Friday, 2 April 2010

The Obama Books

Like everyone else it seems, I'm fascinated by the Obama campaign and the impressive grassroots movement that was generated around it. So far I've read two books which I think have best evaluated the campaign and I thought I'd write a few lines about each here.

The first is The Audacity to Win, David Plouffe's somewhat self congratulatory look at the campaign he managed. Beautifully written and fascinating in its depth and honesty it was an absolute pleasure to read. I found it difficult to put down.

The first half of the book is by far and away the better section. The campaign in its early stages and during the Obama v Hillary period is where many of the most innovative and impressive ideas came into their own. I think most pundits have now recognised that Obama v McCain was a forgone conclusion, particularly once Palin was involved.

The structure of the grassroots campaign has been the source of much writing, but to see it from the insider's perspective makes it fresh and interesting. So many campaigns have tried to lift these tools and have failed to generate anything like the interest Obama did. The Conservatives have tried exceptionally ha
rd to do it in the UK and so far, have met with little success.

The book is honest, accepting that much of the public support was self generating and the best contributions came from people who had no part in the official campaign. There's probably a lesson for us all there.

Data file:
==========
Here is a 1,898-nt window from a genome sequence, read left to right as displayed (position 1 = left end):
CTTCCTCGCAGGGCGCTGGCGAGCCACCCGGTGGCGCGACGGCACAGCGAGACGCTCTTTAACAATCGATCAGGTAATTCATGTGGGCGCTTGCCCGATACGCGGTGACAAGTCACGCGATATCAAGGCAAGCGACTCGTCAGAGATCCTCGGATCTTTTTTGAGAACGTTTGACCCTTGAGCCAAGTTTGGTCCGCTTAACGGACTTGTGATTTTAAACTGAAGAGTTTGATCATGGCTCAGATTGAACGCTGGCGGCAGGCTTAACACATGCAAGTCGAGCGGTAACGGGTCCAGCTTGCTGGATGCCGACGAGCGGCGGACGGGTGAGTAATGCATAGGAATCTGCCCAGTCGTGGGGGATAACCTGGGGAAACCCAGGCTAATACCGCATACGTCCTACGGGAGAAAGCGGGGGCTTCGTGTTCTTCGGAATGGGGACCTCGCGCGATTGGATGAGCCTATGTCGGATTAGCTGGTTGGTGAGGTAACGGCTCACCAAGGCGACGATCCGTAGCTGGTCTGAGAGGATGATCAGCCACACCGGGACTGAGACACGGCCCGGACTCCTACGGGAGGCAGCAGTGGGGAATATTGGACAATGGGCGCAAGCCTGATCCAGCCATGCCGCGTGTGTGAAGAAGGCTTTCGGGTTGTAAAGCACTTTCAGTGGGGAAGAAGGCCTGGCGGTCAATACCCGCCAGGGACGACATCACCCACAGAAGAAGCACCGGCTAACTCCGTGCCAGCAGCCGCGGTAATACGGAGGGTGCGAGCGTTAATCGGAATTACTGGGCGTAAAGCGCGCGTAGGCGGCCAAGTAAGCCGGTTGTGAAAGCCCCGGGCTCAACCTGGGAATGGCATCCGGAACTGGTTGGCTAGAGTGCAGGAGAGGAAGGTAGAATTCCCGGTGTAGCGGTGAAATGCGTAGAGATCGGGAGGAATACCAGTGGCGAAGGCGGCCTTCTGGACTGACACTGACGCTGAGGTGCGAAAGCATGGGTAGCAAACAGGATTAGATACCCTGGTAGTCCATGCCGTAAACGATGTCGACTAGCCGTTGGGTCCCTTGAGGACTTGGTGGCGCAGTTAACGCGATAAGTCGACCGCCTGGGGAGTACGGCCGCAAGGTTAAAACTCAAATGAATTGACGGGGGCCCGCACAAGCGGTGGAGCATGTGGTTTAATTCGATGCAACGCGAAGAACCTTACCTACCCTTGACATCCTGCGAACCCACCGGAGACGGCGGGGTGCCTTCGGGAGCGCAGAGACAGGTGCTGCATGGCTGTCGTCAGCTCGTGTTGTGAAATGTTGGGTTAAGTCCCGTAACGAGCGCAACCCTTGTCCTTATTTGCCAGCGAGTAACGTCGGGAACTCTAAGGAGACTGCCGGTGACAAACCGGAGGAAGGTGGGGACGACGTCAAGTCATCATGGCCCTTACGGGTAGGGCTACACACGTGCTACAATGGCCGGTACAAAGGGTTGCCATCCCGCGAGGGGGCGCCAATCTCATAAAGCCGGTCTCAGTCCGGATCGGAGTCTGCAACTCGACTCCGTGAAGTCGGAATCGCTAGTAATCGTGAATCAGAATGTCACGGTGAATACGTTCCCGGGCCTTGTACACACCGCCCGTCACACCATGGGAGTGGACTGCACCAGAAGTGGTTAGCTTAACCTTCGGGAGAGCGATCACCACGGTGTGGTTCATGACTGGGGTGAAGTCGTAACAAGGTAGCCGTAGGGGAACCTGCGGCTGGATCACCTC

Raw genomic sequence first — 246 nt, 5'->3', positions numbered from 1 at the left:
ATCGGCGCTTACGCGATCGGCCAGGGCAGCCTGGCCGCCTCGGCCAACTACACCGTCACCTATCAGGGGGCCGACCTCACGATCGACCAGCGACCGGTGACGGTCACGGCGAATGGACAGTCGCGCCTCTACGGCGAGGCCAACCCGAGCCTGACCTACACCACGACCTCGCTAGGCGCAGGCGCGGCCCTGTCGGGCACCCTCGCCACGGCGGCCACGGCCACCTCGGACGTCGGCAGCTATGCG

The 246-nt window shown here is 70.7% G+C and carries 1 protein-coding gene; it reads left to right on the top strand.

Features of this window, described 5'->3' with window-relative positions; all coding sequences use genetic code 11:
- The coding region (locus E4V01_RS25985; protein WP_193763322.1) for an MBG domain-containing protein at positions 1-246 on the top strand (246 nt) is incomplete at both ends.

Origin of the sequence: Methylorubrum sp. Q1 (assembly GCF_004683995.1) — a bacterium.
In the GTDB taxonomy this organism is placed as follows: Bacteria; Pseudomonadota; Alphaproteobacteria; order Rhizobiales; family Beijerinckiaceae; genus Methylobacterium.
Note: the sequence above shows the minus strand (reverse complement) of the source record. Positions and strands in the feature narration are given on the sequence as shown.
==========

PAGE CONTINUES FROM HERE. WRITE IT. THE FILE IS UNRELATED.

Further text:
There is a tone of slight smugness, and a trace of arrogance to it all. But to me, thats fine. Plouffe managed to get an African American elected to the post of President. he can be as smug and arrogant as he likes. Its just a shame that the failings of the campaign arent better highlighted as an object lesson to readers who want to replicate his success and avoid the pitfalls.

The second book worthy of mention is Race of a Lifetime, by Mark Halperin and John Heilemann. These two journalists had an impressive amount of access to the campaigns and gathered a huge range of sources and quotes.

The book is written almost as a political thriller, rather than an accurate record of historical fact. In many ways that makes it a lot more fun. There are torrid affairs, shouted arguments, thrills, spills and behaviour which would probably shame 8 year olds.

Its a lot more fun than Plouffe's book and it has a lot more honesty. Staff are quoted showing all the candidates, on both the Republican and Democrat sides at their best and worst. Reading about the rationale behind the Sarah Palin pick is one of the more amusing sections.

There is also a lot of material which is interesting and useful for a campaigner. Staff talk openly about how they brought (or tried to bring) people on board, and provide probably more insight than they truly meant to.

Race of a Lifetime is definately the fun book of the two. There's lots in there which is academically useful, but its also just a great read.

So there you go, my first book reviews, go forth, buy both these books, they will make you a better person.


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